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What Did Election Integrity Laws Achieve In 2022? New Report Details What Worked And What Didn’t

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In the interim between the major 2022 and 2024 election cycles, Republican lawmakers are focusing on how they can strengthen election laws to ensure key federal and state races are conducted securely and fairly. A new report released by the House Election Integrity Caucus highlights the successful election integrity reforms made this past cycle and makes future recommendations for policymakers.

“A look at what went right and what went wrong in election administration is the first step to securing our elections and restoring voter confidence,” Rep. Claudia Tenney, R-N.Y., told The Federalist. “The Election Integrity Caucus’ 2022 Midterm Review is a look at the positive efforts of states like Georgia, Texas, and Florida, which are working to implement policies that promote fair, free, and transparent elections. It is also a look at what went wrong in states like New York and California, which implemented policies that encouraged chaos at the ballot box and undermined voter confidence.”

Tenney launched the House Election Integrity Caucus in 2021 to restore “faith in the democratic process,” especially as Democrats tried to diminish and destroy safeguards for administering elections through bills such as HR 1, which sought to federalize American elections, or the John Lewis Voting Rights Act, which would overturn voter ID requirements.

The report documents several election integrity laws recently passed by Georgia, Texas, and Florida that strengthened the security of each state’s election process. Georgia’s SB 202 strengthened voter ID requirements and banned the private funding of elections. Despite Democrats’ characterization of the bill — which also expanded early voting — as “Jim Crow 2.0” and other slurs, the report notes that Georgia experienced “historic early turnout that rivaled presidential cycles,” especially among minority voters.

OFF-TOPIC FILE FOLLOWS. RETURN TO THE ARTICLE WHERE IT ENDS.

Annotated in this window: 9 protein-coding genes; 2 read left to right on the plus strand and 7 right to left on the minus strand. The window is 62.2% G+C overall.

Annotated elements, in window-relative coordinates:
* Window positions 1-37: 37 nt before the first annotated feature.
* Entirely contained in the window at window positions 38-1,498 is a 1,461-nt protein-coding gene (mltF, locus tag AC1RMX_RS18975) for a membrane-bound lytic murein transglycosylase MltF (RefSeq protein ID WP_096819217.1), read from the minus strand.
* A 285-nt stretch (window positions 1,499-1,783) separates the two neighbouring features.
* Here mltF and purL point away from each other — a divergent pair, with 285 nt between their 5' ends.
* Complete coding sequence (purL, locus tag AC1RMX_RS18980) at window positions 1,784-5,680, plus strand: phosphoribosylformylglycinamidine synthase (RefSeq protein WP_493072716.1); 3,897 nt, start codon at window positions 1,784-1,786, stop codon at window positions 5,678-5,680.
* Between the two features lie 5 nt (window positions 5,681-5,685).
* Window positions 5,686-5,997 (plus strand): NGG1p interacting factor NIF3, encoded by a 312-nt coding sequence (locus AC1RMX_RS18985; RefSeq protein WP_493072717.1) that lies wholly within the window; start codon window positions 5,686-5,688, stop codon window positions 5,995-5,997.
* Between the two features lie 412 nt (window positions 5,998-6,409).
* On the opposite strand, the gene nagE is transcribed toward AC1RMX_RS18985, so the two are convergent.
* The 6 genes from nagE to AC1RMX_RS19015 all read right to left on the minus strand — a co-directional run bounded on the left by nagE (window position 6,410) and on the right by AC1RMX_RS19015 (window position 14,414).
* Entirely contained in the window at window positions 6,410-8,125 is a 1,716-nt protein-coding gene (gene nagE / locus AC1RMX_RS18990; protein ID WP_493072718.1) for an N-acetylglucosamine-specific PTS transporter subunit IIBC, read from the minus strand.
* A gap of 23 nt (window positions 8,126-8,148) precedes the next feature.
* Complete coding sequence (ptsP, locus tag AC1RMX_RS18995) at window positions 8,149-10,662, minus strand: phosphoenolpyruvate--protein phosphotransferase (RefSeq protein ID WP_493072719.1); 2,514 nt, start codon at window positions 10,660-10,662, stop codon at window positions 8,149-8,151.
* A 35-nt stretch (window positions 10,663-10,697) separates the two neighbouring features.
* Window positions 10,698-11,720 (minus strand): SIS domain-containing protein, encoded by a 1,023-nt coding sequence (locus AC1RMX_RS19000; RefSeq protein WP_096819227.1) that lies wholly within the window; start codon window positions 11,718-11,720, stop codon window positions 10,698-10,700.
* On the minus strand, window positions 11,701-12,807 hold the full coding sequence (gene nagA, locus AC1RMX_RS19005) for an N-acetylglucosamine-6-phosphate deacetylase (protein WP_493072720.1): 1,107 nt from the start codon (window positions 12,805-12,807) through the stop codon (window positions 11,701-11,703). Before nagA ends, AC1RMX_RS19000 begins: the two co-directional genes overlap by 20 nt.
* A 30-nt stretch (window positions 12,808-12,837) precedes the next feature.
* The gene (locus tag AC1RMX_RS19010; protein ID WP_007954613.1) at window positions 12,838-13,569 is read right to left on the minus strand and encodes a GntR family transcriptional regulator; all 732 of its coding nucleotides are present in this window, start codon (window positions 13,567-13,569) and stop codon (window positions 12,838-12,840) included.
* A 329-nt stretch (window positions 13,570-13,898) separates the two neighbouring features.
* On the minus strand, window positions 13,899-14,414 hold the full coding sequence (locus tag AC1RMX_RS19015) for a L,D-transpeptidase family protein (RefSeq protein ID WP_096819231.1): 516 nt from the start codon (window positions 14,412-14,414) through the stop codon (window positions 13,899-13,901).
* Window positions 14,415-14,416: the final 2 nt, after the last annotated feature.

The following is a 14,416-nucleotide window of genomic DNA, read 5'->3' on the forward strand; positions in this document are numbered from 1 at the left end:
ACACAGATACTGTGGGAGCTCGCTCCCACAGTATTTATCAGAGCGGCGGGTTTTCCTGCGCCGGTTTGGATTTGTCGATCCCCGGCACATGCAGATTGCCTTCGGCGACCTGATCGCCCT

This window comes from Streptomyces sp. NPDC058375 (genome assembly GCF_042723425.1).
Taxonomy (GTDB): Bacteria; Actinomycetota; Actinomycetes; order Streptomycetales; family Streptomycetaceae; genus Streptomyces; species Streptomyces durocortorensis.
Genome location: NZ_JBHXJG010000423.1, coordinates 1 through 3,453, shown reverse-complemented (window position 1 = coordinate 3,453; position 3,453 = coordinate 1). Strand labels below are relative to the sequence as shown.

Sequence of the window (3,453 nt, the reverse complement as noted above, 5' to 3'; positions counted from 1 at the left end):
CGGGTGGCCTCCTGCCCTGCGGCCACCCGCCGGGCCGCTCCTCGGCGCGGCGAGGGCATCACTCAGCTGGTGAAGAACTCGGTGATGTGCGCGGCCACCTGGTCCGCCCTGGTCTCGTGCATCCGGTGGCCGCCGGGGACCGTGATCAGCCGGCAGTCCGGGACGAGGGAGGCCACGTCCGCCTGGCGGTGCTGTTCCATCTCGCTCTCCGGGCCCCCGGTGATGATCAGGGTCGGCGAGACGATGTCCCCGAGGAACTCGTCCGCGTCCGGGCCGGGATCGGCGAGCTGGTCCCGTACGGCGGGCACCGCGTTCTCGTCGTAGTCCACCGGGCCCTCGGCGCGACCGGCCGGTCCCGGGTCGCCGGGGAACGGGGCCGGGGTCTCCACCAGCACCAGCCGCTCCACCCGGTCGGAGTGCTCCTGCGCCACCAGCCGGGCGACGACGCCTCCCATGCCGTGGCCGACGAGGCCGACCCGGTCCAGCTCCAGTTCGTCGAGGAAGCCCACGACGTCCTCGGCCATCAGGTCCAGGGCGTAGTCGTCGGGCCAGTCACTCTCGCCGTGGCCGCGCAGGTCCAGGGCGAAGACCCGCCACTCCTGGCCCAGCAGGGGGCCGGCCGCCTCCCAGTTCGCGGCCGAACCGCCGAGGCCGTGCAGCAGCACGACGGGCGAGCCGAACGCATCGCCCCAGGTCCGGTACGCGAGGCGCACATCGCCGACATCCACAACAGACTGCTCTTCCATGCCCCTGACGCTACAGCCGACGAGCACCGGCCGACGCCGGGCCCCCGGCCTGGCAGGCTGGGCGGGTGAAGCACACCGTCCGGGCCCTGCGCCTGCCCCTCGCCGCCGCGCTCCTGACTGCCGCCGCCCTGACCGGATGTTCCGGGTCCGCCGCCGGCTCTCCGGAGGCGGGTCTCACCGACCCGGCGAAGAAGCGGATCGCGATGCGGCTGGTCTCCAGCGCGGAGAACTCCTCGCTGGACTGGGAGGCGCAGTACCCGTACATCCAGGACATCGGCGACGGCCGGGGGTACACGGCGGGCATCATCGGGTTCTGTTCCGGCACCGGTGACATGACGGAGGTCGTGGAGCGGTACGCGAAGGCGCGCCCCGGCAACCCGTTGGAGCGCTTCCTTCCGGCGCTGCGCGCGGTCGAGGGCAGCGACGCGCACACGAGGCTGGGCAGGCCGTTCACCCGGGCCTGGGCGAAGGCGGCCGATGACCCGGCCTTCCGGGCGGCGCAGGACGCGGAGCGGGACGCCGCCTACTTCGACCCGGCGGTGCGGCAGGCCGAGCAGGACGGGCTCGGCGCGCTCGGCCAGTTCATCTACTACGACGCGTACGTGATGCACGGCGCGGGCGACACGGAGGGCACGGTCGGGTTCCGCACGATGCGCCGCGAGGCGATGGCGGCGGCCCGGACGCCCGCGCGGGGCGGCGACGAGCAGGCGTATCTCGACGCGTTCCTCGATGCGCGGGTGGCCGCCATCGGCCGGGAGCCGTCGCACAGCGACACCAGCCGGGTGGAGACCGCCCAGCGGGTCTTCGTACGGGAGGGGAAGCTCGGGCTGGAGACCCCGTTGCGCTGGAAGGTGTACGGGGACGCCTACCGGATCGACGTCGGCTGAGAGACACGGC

“The Lone Star State gets five stars for election administration!” the report declares, noting that Texas’ SB 1 gave poll watchers more access to “salient aspects of the elections process,” in addition to legalizing ballot curing.

The report also highlights Florida’s SB 90, which strengthened voter ID requirements, barred unsolicited mail-in balloting, and prohibited “ballot harvesting by political operatives.”

“Between Hurricanes Ian and Nicole, Florida organized and executed a safe and secure midterm election,” the report reads. “Preliminary numbers have Florida turnout of over 7.5M or 49.3% of their voting-eligible population.”

Next the report details problematic election-related legislation passed by both New York and California. New York’s SB 1046 is a state version of the John Lewis Voting Rights Act, requiring “covered jurisdictions” to “preclear” any changes to election-related laws or policies that could potentially have a disparate impact on racial minorities. In California, automatic mail-in voting was established via AB 37, making California a permanent mail-in ballot state.

The report ends with several recommendations for policymakers on the national and state level, including strengthening photo ID requirements, maintaining accurate state voter rolls, ensuring Election Day does not become “Election Month,” and passing the American Confidence in Elections Act, “a comprehensive legislative package that would provide states with tools to boost election integrity, prohibit non-citizens from voting, ban Zuckerbucks, and end Biden’s Executive Order 14019 turning federal agencies into partisan get-out-the-vote operations.”

While the work of the House Election Integrity Caucus has just begun, Tenney told The Federalist she “applaud[s] the work of the legislatures, chief election officers, and executives who [before the 2022 cycle] got it right by prioritizing election integrity — guaranteeing our elections are secure by making it harder to cheat and more accessible by making it easier to vote.”


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